(The Sports Xchange) - Exploiting mistakes can provide the key to success in the Stanley Cup playoffs, as the Nashville Predators demonstrated Friday night.
Filip Forsberg scored with 9 minutes, 35 seconds to play to give the Predators a 3-2 victory over the Anaheim Ducks in the first game of the Western Conference quarterfinals in front of a standing-room-only crowd of 17,236 at the Honda Center.
James Neal and Craig Wilson also scored while goalie Pekka Rinne stopped 27 shots for the Predators.
“It was an evenly matched game,” said Nashville defenseman Ryan Ellis, who added that the final score “was exactly what we expected the result to be.”
Ryan Getzlaf and Ryan Kesler scored the Ducks’ goals, and goalie John Gibson made 30 saves.
“It was a matter of giving them too many opportunities,” Anaheim left winger Andrew Cogliano said about the Predators. “They’re good at transitioning and capitalizing on mistakes. A few of those goals were exactly that. We have to manage the puck a lot better.”
Game 2 will take place Sunday night at the Honda Center.
Forsberg broke a 2-2 tie at 10:25 of the third period. After poke-checking the puck away from Anaheim defenseman Simon Despres in the Predators’ end, Forsberg skated unmolested down the left wing, deked past the Ducks’ Jamie McGinn and passed the puck toward Craig Smith, stationed behind Anaheim defenseman Shea Theodore.
But Forsberg’s pass hit Theodore’s left skate and slowly skidded just beyond Gibson’s left skate and glove inside the right post.
Kesler gave the Ducks a 2-1 lead 48 seconds into the second period. Andrew Cogliano passed from the right boards to an onrushing Kesler, who dragged a wrist shot from the rear edge of the left circle that deflected off the underside of the crossbar.
But Wilson re-tied the score more than seven minutes later. Ellis skated along the right wing from the Predators’ end and sent a pass from the right circle to Wilson, who deflected the puck under Gibson’s glove and inside the right post at 7:55.
“At the beginning of the second period, after we scored to take the lead, they took it to us for the first 10 minutes,” Anaheim coach Bruce Boudreau said. “They pushed it to the limit, physically. That tipped goal changed the momentum.”
Ellis then blocked the potential tying goal with 5:24 left in the second period. As McGinn tried to convert the rebound of Rickard Rakell’s shot, Ellis slipped at the goal line and blocked McGinn’s shot while on his back and with Rinne falling on top of him.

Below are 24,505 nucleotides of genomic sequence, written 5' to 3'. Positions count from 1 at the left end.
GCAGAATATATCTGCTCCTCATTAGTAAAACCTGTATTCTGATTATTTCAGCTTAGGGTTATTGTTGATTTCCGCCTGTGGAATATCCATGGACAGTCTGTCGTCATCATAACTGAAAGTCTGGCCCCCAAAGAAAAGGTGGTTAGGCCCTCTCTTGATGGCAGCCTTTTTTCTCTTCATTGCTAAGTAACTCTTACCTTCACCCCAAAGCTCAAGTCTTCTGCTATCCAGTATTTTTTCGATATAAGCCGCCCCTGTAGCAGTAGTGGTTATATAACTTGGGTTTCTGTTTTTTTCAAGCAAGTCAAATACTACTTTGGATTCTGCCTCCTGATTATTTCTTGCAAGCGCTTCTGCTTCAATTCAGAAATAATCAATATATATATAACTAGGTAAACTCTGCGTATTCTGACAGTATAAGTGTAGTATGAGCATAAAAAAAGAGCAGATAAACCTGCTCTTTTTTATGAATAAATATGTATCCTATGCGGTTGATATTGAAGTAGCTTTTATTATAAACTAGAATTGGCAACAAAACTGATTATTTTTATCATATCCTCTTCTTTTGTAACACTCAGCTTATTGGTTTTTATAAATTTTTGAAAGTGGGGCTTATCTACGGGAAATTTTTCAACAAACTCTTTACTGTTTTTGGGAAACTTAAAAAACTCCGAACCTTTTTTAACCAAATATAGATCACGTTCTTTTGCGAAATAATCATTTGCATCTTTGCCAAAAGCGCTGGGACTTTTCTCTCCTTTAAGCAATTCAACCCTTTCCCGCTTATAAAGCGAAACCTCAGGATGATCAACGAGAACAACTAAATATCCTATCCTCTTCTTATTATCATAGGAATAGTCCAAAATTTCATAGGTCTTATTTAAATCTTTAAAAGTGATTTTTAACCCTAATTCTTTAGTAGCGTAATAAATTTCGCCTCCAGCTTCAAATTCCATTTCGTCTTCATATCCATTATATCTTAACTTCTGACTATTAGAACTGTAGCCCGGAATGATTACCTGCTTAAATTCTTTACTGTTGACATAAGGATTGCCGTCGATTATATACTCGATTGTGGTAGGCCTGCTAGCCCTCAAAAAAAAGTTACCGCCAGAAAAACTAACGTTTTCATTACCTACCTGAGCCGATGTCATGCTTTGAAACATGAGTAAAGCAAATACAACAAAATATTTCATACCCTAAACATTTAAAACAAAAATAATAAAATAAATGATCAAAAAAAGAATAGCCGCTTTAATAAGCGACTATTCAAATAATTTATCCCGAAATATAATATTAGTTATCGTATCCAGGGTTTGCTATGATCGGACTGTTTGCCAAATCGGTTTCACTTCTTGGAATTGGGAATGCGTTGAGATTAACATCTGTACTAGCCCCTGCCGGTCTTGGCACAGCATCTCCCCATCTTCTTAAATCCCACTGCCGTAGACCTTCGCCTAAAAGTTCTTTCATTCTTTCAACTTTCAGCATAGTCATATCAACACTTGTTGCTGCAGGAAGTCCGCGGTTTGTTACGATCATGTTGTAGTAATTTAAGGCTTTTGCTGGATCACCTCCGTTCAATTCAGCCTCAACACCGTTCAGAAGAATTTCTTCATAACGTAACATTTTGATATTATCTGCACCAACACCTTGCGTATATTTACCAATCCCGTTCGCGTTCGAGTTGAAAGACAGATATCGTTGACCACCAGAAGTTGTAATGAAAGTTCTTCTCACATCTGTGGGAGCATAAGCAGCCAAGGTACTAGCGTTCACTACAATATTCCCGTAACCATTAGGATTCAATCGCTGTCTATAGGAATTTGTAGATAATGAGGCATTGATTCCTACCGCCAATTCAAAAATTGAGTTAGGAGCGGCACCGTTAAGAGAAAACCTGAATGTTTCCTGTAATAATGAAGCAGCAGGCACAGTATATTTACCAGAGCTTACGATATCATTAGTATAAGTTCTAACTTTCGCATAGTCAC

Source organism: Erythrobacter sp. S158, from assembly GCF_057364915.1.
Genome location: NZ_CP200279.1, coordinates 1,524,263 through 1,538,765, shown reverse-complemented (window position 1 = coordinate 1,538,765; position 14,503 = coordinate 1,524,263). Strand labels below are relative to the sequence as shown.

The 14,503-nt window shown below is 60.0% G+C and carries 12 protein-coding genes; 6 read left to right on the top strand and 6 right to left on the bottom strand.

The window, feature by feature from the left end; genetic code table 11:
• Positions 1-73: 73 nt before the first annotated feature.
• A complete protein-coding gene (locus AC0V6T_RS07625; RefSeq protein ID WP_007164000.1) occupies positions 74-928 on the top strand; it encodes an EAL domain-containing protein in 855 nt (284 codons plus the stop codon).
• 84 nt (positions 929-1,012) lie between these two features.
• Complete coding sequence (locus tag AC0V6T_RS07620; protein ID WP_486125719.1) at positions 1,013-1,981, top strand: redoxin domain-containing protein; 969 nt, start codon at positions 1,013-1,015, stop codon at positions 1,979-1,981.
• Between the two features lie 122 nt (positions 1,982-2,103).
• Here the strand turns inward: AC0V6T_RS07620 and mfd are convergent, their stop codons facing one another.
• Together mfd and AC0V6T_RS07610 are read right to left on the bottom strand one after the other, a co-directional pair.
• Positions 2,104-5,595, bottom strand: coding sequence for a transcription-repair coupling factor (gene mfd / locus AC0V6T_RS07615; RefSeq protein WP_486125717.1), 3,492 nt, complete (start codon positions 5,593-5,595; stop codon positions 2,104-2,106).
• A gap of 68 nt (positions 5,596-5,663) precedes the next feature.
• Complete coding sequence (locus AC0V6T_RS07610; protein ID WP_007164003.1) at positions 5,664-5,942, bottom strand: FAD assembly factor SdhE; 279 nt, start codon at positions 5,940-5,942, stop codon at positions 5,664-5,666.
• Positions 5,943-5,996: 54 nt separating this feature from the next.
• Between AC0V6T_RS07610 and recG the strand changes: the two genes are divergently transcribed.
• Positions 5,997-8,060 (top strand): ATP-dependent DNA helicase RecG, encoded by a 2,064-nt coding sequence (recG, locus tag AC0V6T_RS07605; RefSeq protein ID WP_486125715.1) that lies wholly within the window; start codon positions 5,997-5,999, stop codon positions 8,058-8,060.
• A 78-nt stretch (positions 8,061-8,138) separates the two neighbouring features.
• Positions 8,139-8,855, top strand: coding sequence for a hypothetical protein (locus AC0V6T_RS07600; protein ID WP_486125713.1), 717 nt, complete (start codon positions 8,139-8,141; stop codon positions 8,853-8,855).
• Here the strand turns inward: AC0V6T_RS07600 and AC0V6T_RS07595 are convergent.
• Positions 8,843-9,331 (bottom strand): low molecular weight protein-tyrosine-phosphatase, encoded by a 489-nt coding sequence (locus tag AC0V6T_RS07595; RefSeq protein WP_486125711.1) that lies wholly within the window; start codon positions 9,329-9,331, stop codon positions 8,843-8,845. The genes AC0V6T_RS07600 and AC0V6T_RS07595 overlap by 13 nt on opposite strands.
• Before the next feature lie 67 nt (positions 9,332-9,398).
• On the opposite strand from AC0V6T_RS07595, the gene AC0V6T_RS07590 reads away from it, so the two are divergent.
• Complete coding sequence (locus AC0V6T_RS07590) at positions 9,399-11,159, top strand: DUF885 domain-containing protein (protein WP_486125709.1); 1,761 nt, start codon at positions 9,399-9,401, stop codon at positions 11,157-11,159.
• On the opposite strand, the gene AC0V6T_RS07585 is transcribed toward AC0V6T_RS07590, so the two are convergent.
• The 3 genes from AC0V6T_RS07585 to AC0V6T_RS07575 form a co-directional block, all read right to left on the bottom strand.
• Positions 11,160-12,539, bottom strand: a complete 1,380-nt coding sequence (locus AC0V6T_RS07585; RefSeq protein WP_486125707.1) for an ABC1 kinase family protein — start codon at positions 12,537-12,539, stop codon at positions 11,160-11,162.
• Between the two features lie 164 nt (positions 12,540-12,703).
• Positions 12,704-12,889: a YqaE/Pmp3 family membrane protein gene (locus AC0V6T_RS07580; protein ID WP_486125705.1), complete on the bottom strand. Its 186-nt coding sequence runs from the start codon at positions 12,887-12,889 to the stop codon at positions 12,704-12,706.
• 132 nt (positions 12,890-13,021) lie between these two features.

“That was more fluky than anything else,” Nashville coach Peter Laviolette said. “I‘m not sure that was the plan when he went down, but he found himself there and put up a wall on the goal line.”
Neal scored 35 seconds into the game, and five seconds after another scoring chance went awry.
Calle Jarnkrok and Shea Weber had a 2-on-0 breakaway but after Weber received Jarnkrok’s pass, Gibson dived to block the shot at the right post. Jarnkrok recovered the puck behind the net and passed it toward the left corner.
As Despres and Nashville’s Ryan Johansen pursued the puck, Johansen poked it with his stick to Neal, whose wrist shot ricocheted off Gibson’s glove and inside the right post.
“We knew they were going to be jacked up at home,” Neal said. “We quieted the crowd down a little bit with that early goal, and you feed off that.”
Getzlaf tied the score during a 5-on-3 power play. The Predators’ Anthony Bitetto went to the penalty box for holding an opponent’s stick at 16:15 of the first period. Weber joined him 35 seconds later for cross-checking.
The Ducks’ Cam Fowler dragged a wrist shot from the slot that Rinne blocked with his right leg pad. But Getzlaf deposited the rebound inside the right post for his 28th career playoff goal.
Anaheim defenseman Josh Manson left the game with an upper-body injury. Manson’s right arm was in a sling in the Ducks’ locker room after the game.